Purpose of reviewNonalcoholic steatohepatitis (NASH) is a multisystem disease that affects not only the liver but also heart, pancreas, and kidney. We currently lack a comprehensive understanding of mechanisms responsible for the development of NASH-associated cardiomyopathy or the influence of sex on pathophysiology. There is a critical need to address these gaps in knowledge in order to accelerate translation of knowledge into clinical practice.Recent findingsNASH and cardiovascular disease share common risk factors such as chronic inflammation, hyperlipidemia, and insulin resistance. Early cardiac dysfunction in NASH that is independent of obesity or other cardiometabolic risk factors suggests roles for liver-heart crosstalk in disease pathogenesis. Inflammation is a driving force in the pathogenesis of NASH, and it is likely that 'spill over' of NASH inflammation contributes to the development of cardiomyopathy. However, molecular and cellular mechanisms that mediate NASH-associated cardiomyopathy remain unclear because of inherent limitations of experimental models. Even so, recent studies implicate inflammatory, metabolic, and physiologic mechanisms that enhance our understanding of NASH-associated cardiomyopathy and the role of liver-heart crosstalk.SummaryAn innovative, detailed, and mechanistic understanding of NASH-associated cardiomyopathy is relevant to public health and will be fundamental for the comprehensive care of these patients.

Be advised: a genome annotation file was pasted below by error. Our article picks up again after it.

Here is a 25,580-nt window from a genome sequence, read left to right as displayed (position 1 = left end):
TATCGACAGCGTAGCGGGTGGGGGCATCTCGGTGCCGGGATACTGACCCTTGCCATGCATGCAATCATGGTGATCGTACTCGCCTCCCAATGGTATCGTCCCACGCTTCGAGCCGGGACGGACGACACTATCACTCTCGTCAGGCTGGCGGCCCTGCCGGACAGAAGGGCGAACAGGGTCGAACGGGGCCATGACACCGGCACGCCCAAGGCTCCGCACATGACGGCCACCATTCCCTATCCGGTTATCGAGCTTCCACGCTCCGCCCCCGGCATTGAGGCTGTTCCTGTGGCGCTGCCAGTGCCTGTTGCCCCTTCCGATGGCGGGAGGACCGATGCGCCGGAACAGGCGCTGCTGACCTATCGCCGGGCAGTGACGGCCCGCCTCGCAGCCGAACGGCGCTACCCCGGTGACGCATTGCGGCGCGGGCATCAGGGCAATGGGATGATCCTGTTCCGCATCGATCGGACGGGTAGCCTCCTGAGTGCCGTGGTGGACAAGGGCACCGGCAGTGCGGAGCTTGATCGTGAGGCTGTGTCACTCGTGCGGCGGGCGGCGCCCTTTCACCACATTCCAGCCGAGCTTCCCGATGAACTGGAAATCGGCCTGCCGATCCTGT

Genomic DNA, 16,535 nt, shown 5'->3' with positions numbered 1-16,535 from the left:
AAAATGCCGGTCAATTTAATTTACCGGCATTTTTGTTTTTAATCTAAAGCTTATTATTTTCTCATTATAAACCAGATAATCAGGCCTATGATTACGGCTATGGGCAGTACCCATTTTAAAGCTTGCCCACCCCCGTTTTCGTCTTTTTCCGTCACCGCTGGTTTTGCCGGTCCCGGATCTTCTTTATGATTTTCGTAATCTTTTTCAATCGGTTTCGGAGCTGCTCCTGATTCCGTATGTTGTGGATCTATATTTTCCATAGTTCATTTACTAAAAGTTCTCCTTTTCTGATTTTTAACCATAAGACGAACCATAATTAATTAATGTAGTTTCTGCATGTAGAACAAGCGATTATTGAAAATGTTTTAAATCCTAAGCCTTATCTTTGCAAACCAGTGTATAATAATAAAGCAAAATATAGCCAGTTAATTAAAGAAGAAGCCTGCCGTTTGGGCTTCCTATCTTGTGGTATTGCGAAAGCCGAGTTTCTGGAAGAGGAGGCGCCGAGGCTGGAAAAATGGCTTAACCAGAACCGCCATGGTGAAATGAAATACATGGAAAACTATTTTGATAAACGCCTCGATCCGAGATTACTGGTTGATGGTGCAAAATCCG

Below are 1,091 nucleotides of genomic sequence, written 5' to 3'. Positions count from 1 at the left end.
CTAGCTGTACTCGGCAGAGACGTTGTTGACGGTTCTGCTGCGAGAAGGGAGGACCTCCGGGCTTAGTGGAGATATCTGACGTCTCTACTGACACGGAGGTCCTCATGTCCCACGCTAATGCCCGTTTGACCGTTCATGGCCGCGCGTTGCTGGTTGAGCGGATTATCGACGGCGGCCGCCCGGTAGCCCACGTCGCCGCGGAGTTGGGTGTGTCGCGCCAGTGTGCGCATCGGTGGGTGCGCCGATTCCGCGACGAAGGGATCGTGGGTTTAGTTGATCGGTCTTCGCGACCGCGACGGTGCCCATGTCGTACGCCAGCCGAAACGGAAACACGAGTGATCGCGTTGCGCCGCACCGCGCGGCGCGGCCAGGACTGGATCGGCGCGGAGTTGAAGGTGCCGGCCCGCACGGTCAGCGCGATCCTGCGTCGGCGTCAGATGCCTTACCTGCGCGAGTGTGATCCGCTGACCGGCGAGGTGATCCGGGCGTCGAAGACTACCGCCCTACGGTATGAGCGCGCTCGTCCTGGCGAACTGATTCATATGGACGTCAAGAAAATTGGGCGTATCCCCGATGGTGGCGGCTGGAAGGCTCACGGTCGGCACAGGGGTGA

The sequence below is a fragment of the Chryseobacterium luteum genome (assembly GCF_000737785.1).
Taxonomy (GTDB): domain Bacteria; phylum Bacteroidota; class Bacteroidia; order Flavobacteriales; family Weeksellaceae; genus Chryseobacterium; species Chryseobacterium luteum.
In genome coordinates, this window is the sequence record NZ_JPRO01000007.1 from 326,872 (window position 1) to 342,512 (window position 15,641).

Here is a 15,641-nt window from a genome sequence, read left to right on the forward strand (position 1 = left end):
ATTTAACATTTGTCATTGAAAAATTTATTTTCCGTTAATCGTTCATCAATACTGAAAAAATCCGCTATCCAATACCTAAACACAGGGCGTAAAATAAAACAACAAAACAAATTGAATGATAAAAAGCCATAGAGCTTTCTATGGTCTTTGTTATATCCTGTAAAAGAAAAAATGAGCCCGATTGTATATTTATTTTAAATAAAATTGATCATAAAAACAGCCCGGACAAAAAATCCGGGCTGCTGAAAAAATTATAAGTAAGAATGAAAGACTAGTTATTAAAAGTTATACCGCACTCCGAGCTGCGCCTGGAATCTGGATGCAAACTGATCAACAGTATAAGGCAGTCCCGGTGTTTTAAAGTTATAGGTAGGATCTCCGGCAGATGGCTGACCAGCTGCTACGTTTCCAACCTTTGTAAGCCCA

- nonalcoholic steatohepatitis